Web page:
La Sagrada Familia, or its full name Basilica i Temple Expiatori de la Sagrada Familia in Catalan (in English meaning “Basilica and Expiatory Church of the Holy Family”) is an awe-inspiring work of art and architecture located in Barcelona, Catalonia in Spain. The work of the distinct and one-of-a-kind artist and architect, Antoni Gaudi, a native of Catalonia, La Sagrada Familia is one of the city’s major draws, along with other works by Gaudi.
La Sagrada Familia is a Catholic basilica, initially the concept of Josep Maria Bocabella, a Catalan who visited the Vatican and was inspired to bring some of that back home. Construction began on the church’s crypt on March 19, 1882, with architecture designed by Francisco de Paula del Villar, with a plan to become a Gothic revival church. Villar retired from the project a year later on March 18, 1883, and Gaudi took over from there, transforming the church into his own unique style until his death in 1926. When Gaudi died, La Sagrada Familia was less than a quarter of the way completed.
After his death, Domenec Sugranes i Gras continued the work, followed by a series of other architects. Gras worked according to Gaudi’s plans, but during the Spanish Civil War in 1936, many of the plans were destroyed in a fire.
Construction on the basilica continues even today. Currently heading the project is Jordi Bonet i Armengol, who began using modern technology in the design and construction. Stones that had formerly been shaped by hand are now being shaped by machines.
The design of La Sagrada Familia features interpretations of many architectural styles, including Gothic and Art Nouveau, Catalan Modernism and Noucentisme, though Gaudi took his architectural design to levels never seen before or after. Gaudi’s design plans for 18 spires – though not all have been built thus far. The 18 spires represent the Twelve Apostles, the four Evangelists, the Virgin Mary, and Jesus Christ – the tallest spire.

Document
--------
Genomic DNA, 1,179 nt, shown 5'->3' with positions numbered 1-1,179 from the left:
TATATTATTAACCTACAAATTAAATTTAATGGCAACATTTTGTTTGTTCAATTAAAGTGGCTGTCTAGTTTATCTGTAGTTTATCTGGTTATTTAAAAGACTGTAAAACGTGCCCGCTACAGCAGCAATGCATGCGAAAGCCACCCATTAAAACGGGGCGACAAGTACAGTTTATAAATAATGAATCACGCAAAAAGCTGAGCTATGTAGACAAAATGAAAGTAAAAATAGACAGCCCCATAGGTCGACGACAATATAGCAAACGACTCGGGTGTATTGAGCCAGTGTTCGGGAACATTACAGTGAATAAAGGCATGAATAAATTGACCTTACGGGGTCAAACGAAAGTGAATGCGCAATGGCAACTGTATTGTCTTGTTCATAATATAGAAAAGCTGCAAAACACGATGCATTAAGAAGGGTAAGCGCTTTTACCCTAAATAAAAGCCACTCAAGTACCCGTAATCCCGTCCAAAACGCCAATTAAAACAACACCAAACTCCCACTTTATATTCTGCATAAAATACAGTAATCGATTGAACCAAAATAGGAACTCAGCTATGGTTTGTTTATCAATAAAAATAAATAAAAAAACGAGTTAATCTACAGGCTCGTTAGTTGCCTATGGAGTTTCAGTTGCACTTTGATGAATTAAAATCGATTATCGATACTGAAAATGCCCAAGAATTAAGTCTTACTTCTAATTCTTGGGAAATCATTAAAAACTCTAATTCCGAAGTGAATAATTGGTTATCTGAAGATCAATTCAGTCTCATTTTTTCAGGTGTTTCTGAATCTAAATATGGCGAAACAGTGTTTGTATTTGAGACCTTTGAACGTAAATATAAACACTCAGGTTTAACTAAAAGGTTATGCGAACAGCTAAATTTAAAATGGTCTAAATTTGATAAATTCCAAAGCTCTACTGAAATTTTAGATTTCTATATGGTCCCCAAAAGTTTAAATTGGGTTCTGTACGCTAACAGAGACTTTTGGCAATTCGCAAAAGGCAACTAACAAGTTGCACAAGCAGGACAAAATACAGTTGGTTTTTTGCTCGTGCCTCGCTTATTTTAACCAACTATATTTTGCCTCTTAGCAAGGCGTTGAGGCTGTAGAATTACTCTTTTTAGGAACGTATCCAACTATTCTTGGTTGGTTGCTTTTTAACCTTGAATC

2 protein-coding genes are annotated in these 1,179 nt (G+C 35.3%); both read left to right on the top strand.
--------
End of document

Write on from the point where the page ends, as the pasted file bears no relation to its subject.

The design also features three major façades, representing the Nativity scene facing east, the Passion scene on the west, and the Glory façade will face south when it is completed. The Nativity façade was the first to be constructed from 1894 and 1930. It shows the scene of Jesus’ birth, and faces the rising sun. The Passion façade is much simpler, depicting the crucifixion of Jesus, and faces the setting sun. The Glory facade is the largest and newest, only beginning construction in 2002. The Glory façade, while generally outlined by Gaudi, was intended by the architect to evolve and be shaped by later designers long after his death. The final façadewill feature the Seven Deadly Sins and the Seven Heavenly Virtues, and is dedicated to the Final Judgment and the Celestial Glory of Jesus.
Work on the Sagrada Familia is estimated to finally be complete in 2026 – 100 years after its mastermind, Gaudi’s death. Other estimates place the date of completion in 2028.
La Sagrada Familia Map
Facts about La Sagrada Familia
- When the church’s spires are completed, they will make La Sagrada Familia the tallest church in the world, reaching 170 meters (560 feet) high.
- The church interior features columns resembling trees with branches supporting the intricately detailed ceiling.
- Construction of La Sagrada Familia was paid for entirely by private donations and ticket sales to visit the church.
- Though La Sagrada Familia was never intended to be a cathedral, it is the size of one. It is a minor basilica, consecrated by Pope Benedict XVI on November 7, 2010.
- About 2.8 million people visit the church annually.
Where is La Sagrada Familia ?
Located in the heart of Spain’s lively city of Barcelona, La Sagrada Familia sits amongst many of Gaudi’s other architectural masterpieces. Barcelona is easily accessible via airplane into Barcelona International Airport, as well as the smaller nearby airports Girona Airport and Reus Airport. Trains are also available from other major cities in Europe as well as other cities in Spain. The high-speed rail has just recently opened for faster ground transportation. Other options include ferries, buses, or car.
Around Barcelona, there are plenty of public transportation options including a tourist bus as well as the metro. Bikes and walking are other ways to get around town, to take in more of the pleasant weather and scenery. [/stab]
Best time to visit La Sagrada Familia
Barcelona’s great weather makes it a great destination to visit any time of year. It does rain some during the winter, and temperatures do drop, but Barcelona’s coastal location keeps its weather moderate. Spring and fall are recommended times to visit Barcelona, when the weather is at its best and the crowds are at their lowest. August is a time for travel and vacation, so places will be packed and many others will not be open at all, when the owners are out of town. There are also many festivals around Barcelona throughout the year, so planning a trip to coincide with one of those is another great option.
More about La Sagrada Familia
Nearby Attractions: La Rambla, Barceloneta, Plaça Reial, Park Güell
Photo by Ferran Pestaña
Published On: Friday, June 28th, 2013